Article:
I was going to write about yesterday’s visit to the Museums and Heritage Show, but when I got home from London I’d heard the terrible news of the fire at Clandon Park.
The place is special to me for two reasons. Not only is it one of the places I work with (I was there only Monday making exciting plans for the future), but also, in 1999 before I ever dreamed of working for the National Trust, it was where I got married.
So I’m not writing with my National Trust hat on. I have not been involved with the salvage operation, and I only know as much as has been on the news. I’m writing as a punter who loves the place.
And not just the place, but the collection. So indulge me for a moment, and let me share some of my favourite objects from Clandon. I fear few of these will have been a priority for salvagers, but I hope some of them may have survived.
Clandon was host to the Surrey Infantry Museum, guardians of collections from The Queen’s Royal Surrey Regiment, the Princess of Wales’s Royal Regiment and Queen’s Regiment. Amongst all the medal banners and silverware was this old modest football. At first glance you might think is a relic of on those legendary Christmas football matches, but in fact this ball was dribbled across no-mans land ahead of a charge upon the trenches of the Prussian Guard.
Clandon Park was one of the first country house hospitals opened in the first months of the First World War. The soldiers who were treated there filled a couple of autograph books with sketches during their recuperation. To commemorate the centenary, we created an installation in the room that had, at that time, become the operating theatre, and displayed those original books and reproductions of some of the sketches.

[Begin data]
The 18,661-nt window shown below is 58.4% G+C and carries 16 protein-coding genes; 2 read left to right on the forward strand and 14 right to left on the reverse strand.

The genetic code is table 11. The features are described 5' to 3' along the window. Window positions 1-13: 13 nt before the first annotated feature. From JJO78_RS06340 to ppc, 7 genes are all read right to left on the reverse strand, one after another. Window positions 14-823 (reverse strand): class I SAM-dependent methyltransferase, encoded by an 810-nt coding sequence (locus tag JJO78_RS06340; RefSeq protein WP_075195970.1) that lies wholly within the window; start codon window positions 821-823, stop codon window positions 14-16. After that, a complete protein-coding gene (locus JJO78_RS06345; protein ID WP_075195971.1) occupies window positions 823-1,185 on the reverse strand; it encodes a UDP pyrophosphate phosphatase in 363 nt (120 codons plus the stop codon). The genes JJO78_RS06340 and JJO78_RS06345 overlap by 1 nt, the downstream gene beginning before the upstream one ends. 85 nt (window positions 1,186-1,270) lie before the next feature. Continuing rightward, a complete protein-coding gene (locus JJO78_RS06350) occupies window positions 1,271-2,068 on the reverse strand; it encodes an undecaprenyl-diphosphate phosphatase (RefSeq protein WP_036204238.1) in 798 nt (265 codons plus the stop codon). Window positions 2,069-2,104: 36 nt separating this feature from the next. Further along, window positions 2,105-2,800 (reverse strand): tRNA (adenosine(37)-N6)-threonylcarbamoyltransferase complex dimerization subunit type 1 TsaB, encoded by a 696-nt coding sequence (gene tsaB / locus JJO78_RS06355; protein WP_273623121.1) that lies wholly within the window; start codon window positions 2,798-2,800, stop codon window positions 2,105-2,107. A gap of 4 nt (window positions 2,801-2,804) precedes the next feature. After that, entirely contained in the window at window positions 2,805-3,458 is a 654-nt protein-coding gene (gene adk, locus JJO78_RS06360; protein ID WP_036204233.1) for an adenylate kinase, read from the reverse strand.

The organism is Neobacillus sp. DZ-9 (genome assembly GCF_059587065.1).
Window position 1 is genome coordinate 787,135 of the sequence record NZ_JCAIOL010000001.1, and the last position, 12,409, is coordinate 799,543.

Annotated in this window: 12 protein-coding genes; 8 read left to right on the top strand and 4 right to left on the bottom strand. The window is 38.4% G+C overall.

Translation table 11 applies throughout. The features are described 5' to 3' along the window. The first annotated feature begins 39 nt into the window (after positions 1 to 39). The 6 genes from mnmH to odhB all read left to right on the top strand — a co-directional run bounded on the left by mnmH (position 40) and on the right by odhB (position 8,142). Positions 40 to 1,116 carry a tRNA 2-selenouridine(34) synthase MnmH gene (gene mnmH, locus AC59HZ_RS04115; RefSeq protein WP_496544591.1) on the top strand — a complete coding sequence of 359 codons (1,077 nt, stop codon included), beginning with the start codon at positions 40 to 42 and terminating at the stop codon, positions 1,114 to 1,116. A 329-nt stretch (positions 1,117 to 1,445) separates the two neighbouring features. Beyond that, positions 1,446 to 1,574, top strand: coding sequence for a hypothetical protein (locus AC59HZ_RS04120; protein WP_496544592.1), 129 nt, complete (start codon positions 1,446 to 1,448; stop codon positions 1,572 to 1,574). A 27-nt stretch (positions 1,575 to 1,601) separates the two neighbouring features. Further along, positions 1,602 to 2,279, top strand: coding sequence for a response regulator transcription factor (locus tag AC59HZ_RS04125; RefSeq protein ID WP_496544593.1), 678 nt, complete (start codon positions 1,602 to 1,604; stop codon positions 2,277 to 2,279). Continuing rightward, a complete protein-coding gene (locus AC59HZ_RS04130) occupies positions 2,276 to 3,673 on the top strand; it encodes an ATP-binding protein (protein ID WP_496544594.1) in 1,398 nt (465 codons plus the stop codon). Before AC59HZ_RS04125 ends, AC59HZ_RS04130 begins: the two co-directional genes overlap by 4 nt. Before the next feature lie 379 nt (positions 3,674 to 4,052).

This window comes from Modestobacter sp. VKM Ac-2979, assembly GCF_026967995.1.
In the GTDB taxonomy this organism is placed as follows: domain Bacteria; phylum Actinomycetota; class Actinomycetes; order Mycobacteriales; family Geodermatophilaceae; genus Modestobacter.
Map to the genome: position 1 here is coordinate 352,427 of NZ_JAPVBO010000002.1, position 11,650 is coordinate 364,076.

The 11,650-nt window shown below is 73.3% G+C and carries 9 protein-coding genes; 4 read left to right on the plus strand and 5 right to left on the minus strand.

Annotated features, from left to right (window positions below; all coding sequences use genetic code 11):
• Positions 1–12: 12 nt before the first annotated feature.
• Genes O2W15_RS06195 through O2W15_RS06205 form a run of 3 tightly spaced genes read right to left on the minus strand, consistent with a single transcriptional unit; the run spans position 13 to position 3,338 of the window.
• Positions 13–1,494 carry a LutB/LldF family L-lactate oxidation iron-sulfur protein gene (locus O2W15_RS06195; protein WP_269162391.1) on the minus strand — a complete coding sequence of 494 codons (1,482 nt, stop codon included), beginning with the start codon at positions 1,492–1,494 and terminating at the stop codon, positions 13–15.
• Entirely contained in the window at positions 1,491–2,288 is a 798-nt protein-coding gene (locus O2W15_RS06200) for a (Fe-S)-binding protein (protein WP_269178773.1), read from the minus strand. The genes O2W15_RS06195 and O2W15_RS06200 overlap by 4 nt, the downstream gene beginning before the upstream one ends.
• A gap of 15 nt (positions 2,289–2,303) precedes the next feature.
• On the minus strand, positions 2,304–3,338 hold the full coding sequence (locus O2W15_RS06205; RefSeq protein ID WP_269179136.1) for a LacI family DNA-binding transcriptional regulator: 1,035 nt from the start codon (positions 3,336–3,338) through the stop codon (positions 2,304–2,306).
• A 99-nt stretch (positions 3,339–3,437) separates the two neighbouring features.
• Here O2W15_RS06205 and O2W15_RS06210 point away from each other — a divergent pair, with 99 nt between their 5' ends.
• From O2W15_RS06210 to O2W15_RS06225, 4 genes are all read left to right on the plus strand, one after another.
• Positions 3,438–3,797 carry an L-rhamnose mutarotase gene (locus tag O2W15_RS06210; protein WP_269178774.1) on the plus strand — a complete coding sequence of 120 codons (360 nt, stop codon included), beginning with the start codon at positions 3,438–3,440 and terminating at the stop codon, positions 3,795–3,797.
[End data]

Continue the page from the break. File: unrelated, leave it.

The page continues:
For the duration of that exhibition, the contents of the room were moved into storage. There are two items which used to be on dis play there that are possibly my very favourite pieces:
Huia, Wlliam (4th Earl) Onslow’s youngest son, was born in New Zealand in 1890, and at the bottom of this frame is a tiny picture of him as a baby, lying an a Maori feather cloak,
and this is that cloak. As I said I have no idea of their fate, but news of the loss of these two objects more than any other treasures from Clandon, will upset me the most. I’m almost welling up, just thinking about it.
Finally, an object that always made me smile:
From the Gubbay collection, a Staffordshire piece inspired by Chinese art. I hope it survives to make me smile again.